SAN FRANCISCO – Barry Bonds (search) on Thursday became the highest-profile athlete to appear before a grand jury focusing on possible tax and drug violations by a lab that supplied nutritional supplements to Bonds and other sports stars.
The six-time National League MVP entered the grand jury room late Thursday morning accompanied by attorney Mike Rains. Bonds left the room nearly 5 hours later, though it was unclear how long he testified.
"It went fine," Bonds said as two bodyguards and two federal marshals led him to a freight elevator. He was taken to the garage of the federal courthouse, then driven away as a marshal stopped traffic.
Benito Santiago, a free agent who spent the past three seasons as Bonds' teammate with the San Francisco Giants, testified for 45 minutes later in the afternoon.
Other athletes who already have appeared before the grand jury include track star Marion Jones and her boyfriend, 100-meter world record-holder Tim Montgomery, four Oakland Raiders and Olympic champion swimmer Amy Van Dyken.
An appearance before the grand jury, or being subpoenaed to testify, does not mean an athlete is a target of the probe.
Two people have been named so far as targets of the grand jury -- Victor Conte, founder of the Bay Area Laboratory Co-Operative (search), or BALCO, and Greg Anderson, Bonds' personal trainer.
The grand jury is focusing on possible tax and drug violations by BALCO. Anderson's home was raided by the Internal Revenue Service and a drug task force Sept. 5, two days after a similar raid at BALCO.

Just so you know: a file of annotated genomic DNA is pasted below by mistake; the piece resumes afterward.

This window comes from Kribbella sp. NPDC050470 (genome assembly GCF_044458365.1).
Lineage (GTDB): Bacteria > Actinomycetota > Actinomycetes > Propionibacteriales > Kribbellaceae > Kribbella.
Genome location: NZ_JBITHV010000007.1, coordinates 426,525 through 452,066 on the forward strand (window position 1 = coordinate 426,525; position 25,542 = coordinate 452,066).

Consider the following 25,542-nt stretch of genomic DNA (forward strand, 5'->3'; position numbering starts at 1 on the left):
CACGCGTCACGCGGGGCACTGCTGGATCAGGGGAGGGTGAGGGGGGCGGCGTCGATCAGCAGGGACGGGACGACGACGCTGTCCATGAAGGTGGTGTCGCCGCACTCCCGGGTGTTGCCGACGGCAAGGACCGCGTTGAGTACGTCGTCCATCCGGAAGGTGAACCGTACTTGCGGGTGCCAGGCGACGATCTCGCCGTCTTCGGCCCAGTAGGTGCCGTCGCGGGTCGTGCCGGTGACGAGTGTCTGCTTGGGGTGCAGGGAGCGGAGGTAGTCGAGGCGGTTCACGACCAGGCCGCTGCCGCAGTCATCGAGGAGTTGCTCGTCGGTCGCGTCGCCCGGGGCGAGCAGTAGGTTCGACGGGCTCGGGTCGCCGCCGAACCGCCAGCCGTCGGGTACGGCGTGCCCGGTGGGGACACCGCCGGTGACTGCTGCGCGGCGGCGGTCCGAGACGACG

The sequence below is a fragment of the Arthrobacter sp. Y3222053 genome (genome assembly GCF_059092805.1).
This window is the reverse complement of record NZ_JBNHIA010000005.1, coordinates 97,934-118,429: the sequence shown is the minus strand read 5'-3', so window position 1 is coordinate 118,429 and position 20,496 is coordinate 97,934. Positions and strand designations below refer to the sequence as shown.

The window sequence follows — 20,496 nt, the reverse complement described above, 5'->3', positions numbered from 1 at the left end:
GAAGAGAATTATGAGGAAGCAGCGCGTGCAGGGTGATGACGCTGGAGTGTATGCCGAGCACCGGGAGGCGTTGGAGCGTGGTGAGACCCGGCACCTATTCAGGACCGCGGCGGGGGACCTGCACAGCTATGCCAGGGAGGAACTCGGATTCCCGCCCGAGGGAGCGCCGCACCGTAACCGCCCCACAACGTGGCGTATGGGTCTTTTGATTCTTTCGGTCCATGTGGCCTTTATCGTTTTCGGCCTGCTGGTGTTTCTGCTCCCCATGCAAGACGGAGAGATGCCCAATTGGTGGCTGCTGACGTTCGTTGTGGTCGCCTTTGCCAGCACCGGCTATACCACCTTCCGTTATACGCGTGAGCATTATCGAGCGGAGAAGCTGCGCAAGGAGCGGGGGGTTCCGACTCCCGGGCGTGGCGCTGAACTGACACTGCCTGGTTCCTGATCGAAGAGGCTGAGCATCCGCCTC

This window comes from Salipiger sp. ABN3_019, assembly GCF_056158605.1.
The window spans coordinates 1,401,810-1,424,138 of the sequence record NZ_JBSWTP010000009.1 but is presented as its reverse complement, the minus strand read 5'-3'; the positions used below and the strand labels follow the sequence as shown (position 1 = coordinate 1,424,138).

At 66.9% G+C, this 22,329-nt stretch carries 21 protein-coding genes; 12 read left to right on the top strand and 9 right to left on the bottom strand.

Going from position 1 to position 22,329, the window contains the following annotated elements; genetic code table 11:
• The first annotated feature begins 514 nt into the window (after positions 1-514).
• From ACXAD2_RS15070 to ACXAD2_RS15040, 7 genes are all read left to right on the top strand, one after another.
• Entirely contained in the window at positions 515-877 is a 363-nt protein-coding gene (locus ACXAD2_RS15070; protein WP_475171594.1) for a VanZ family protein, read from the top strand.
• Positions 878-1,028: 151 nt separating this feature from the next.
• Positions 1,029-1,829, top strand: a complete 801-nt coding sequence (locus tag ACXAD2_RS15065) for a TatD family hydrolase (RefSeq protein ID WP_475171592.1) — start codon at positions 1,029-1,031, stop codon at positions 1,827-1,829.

BALCO also is at the center of an investigation by anti-doping agencies into the newly discovered designer steroid THG (search).
Conte denies supplying athletes with THG, and Bonds repeatedly has denied using steroids.
Bonds has attributed his muscular development over the years to intense weight training, proper diet and a regimen of nutritional supplements (search) from companies such as BALCO.
Bonds, 39, became a BALCO client just before the 2001 season, in which he hit a record-setting 73 homers. He has praised Conte for giving him a personalized nutrition program.
Bonds posed with Conte and Anderson for this past June's issue of Muscle & Fitness magazine and heaped praise on both.
"I visit BALCO every three to six months. They check my blood to make sure my levels are where they should be. Maybe I need to eat more broccoli than I normally do. Maybe my zinc and magnesium intakes need to increase," Bonds told the magazine.
"Victor will call me to make sure I'm taking my supplements, and my trainer Greg will sit near my locker and stare at me if I don't begin working out right away. I have these guys pushing me."
Bonds brought Anderson, a childhood friend, on a major league tour of Japan after the 2002 season, when the trainer met players such as Jason Giambi -- who also has been subpoenaed to testify before the grand jury.